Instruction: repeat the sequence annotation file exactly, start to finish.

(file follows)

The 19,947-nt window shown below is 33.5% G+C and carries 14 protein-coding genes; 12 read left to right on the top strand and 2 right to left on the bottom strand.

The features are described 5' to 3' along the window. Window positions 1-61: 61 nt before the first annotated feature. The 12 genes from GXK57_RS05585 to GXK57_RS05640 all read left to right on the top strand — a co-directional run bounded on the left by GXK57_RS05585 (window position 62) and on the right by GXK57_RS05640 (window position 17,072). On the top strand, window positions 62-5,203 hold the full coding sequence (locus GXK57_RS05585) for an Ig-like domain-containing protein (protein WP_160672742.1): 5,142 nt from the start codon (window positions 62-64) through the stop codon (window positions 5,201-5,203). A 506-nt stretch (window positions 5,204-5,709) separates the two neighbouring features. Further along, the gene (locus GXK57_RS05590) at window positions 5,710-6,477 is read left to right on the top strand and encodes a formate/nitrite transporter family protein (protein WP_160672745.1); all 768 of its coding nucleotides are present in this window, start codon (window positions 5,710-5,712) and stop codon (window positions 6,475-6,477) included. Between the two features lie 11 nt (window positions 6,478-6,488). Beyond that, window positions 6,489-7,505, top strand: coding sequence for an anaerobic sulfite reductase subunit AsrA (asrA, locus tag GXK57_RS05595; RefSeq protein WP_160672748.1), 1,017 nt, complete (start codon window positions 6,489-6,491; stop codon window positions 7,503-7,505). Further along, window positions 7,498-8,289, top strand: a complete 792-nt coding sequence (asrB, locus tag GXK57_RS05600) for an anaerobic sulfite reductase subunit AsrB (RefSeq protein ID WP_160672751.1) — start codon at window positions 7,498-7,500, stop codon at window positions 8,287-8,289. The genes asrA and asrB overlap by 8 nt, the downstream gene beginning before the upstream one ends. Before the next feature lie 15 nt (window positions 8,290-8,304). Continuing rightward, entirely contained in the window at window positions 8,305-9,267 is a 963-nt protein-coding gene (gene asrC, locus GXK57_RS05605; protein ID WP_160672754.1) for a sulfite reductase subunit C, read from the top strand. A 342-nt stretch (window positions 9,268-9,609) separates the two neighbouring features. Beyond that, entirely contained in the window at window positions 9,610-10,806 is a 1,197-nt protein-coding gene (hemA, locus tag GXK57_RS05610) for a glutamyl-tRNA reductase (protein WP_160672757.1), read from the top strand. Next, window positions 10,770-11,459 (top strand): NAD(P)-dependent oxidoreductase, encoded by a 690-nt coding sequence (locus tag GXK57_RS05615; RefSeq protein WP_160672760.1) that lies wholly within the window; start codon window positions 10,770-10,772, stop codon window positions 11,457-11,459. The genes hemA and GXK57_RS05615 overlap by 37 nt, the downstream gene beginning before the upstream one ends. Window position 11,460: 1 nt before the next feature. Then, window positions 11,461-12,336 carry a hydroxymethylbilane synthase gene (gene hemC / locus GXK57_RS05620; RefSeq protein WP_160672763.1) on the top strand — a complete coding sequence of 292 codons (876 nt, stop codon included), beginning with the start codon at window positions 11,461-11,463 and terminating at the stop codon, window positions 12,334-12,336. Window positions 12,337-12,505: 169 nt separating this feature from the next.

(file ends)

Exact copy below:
The 19,947-nt window shown below is 33.5% G+C and carries 14 protein-coding genes; 12 read left to right on the top strand and 2 right to left on the bottom strand.

The features are described 5' to 3' along the window. Window positions 1-61: 61 nt before the first annotated feature. The 12 genes from GXK57_RS05585 to GXK57_RS05640 all read left to right on the top strand — a co-directional run bounded on the left by GXK57_RS05585 (window position 62) and on the right by GXK57_RS05640 (window position 17,072). On the top strand, window positions 62-5,203 hold the full coding sequence (locus GXK57_RS05585) for an Ig-like domain-containing protein (protein WP_160672742.1): 5,142 nt from the start codon (window positions 62-64) through the stop codon (window positions 5,201-5,203). A 506-nt stretch (window positions 5,204-5,709) separates the two neighbouring features. Further along, the gene (locus GXK57_RS05590) at window positions 5,710-6,477 is read left to right on the top strand and encodes a formate/nitrite transporter family protein (protein WP_160672745.1); all 768 of its coding nucleotides are present in this window, start codon (window positions 5,710-5,712) and stop codon (window positions 6,475-6,477) included. Between the two features lie 11 nt (window positions 6,478-6,488). Beyond that, window positions 6,489-7,505, top strand: coding sequence for an anaerobic sulfite reductase subunit AsrA (asrA, locus tag GXK57_RS05595; RefSeq protein WP_160672748.1), 1,017 nt, complete (start codon window positions 6,489-6,491; stop codon window positions 7,503-7,505). Further along, window positions 7,498-8,289, top strand: a complete 792-nt coding sequence (asrB, locus tag GXK57_RS05600) for an anaerobic sulfite reductase subunit AsrB (RefSeq protein ID WP_160672751.1) — start codon at window positions 7,498-7,500, stop codon at window positions 8,287-8,289. The genes asrA and asrB overlap by 8 nt, the downstream gene beginning before the upstream one ends. Before the next feature lie 15 nt (window positions 8,290-8,304). Continuing rightward, entirely contained in the window at window positions 8,305-9,267 is a 963-nt protein-coding gene (gene asrC, locus GXK57_RS05605; protein ID WP_160672754.1) for a sulfite reductase subunit C, read from the top strand. A 342-nt stretch (window positions 9,268-9,609) separates the two neighbouring features. Beyond that, entirely contained in the window at window positions 9,610-10,806 is a 1,197-nt protein-coding gene (hemA, locus tag GXK57_RS05610) for a glutamyl-tRNA reductase (protein WP_160672757.1), read from the top strand. Next, window positions 10,770-11,459 (top strand): NAD(P)-dependent oxidoreductase, encoded by a 690-nt coding sequence (locus tag GXK57_RS05615; RefSeq protein WP_160672760.1) that lies wholly within the window; start codon window positions 10,770-10,772, stop codon window positions 11,457-11,459. The genes hemA and GXK57_RS05615 overlap by 37 nt, the downstream gene beginning before the upstream one ends. Window position 11,460: 1 nt before the next feature. Then, window positions 11,461-12,336 carry a hydroxymethylbilane synthase gene (gene hemC / locus GXK57_RS05620; RefSeq protein WP_160672763.1) on the top strand — a complete coding sequence of 292 codons (876 nt, stop codon included), beginning with the start codon at window positions 11,461-11,463 and terminating at the stop codon, window positions 12,334-12,336. Window positions 12,337-12,505: 169 nt separating this feature from the next.